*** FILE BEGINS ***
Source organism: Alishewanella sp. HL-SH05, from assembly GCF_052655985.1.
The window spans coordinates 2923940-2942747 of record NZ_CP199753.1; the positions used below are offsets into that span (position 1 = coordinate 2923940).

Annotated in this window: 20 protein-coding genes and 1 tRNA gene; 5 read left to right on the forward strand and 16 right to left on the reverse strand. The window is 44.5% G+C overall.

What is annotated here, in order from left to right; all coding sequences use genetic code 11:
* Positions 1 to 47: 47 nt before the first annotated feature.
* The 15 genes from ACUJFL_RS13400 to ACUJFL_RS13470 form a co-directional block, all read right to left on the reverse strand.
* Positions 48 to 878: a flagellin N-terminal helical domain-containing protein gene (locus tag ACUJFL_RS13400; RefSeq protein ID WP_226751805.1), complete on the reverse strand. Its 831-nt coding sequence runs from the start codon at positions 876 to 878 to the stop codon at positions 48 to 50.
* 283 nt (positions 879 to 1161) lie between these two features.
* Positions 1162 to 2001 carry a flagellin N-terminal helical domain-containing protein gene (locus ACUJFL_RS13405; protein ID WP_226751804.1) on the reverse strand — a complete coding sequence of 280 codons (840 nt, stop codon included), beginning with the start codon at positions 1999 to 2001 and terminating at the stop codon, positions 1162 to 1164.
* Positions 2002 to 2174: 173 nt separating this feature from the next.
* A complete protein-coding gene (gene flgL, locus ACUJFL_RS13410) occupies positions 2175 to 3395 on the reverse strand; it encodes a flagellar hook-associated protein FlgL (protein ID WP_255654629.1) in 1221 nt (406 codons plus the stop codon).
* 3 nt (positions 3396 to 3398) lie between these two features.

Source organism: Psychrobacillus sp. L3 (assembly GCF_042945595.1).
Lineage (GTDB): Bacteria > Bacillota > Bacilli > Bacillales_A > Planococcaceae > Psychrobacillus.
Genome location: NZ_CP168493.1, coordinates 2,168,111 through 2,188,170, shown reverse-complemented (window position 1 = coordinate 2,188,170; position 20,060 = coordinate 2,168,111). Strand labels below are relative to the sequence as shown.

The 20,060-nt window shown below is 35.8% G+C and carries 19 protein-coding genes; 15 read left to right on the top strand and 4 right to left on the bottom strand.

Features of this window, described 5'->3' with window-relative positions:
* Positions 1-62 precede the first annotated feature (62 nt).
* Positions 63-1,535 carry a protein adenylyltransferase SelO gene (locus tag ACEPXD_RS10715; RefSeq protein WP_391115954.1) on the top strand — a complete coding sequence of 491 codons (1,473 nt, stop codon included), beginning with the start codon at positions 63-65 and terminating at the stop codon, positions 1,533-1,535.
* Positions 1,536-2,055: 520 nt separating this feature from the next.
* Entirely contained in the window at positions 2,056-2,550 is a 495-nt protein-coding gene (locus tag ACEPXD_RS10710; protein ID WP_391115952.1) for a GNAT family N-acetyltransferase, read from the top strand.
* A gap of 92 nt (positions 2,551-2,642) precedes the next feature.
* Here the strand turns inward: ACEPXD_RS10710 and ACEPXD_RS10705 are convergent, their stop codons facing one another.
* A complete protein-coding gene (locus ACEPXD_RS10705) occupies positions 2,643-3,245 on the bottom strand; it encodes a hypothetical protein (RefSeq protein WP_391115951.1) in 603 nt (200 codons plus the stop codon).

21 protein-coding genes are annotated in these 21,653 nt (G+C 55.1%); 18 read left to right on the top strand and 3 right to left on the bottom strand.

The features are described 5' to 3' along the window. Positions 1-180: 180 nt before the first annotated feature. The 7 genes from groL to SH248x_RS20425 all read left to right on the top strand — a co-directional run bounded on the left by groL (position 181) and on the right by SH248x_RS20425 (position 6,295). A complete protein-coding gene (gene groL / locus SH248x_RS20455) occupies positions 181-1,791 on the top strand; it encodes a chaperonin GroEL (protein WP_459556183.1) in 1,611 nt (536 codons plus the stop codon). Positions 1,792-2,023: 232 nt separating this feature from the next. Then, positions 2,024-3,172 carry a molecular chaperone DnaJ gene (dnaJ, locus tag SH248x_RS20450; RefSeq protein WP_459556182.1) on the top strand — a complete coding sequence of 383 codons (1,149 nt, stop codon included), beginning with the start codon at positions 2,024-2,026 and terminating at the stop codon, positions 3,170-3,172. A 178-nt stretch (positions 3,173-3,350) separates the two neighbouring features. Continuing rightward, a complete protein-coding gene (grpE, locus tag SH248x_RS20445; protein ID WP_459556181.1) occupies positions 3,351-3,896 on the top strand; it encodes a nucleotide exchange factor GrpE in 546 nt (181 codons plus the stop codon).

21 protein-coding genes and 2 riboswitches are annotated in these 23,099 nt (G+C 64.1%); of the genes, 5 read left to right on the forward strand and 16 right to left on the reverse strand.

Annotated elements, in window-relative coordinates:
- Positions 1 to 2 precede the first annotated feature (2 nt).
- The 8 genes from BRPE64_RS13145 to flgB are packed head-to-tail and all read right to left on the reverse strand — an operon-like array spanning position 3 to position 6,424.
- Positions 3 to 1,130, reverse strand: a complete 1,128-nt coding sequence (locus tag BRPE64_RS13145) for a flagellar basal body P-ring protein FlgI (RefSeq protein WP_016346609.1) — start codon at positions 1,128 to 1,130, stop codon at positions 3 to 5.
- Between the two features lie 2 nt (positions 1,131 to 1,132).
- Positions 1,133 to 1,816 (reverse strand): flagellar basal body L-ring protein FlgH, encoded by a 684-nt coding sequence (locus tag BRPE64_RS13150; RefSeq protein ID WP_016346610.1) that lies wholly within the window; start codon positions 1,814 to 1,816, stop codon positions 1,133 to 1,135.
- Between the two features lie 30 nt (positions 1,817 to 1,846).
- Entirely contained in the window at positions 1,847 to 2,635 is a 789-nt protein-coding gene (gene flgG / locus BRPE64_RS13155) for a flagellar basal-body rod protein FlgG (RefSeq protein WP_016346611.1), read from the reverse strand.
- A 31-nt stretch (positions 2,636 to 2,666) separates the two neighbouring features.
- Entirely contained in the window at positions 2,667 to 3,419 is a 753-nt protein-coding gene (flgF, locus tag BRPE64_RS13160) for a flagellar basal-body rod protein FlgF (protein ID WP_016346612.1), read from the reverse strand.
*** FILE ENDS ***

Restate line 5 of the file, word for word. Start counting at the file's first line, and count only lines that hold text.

* Positions 1 to 47: 47 nt before the first annotated feature.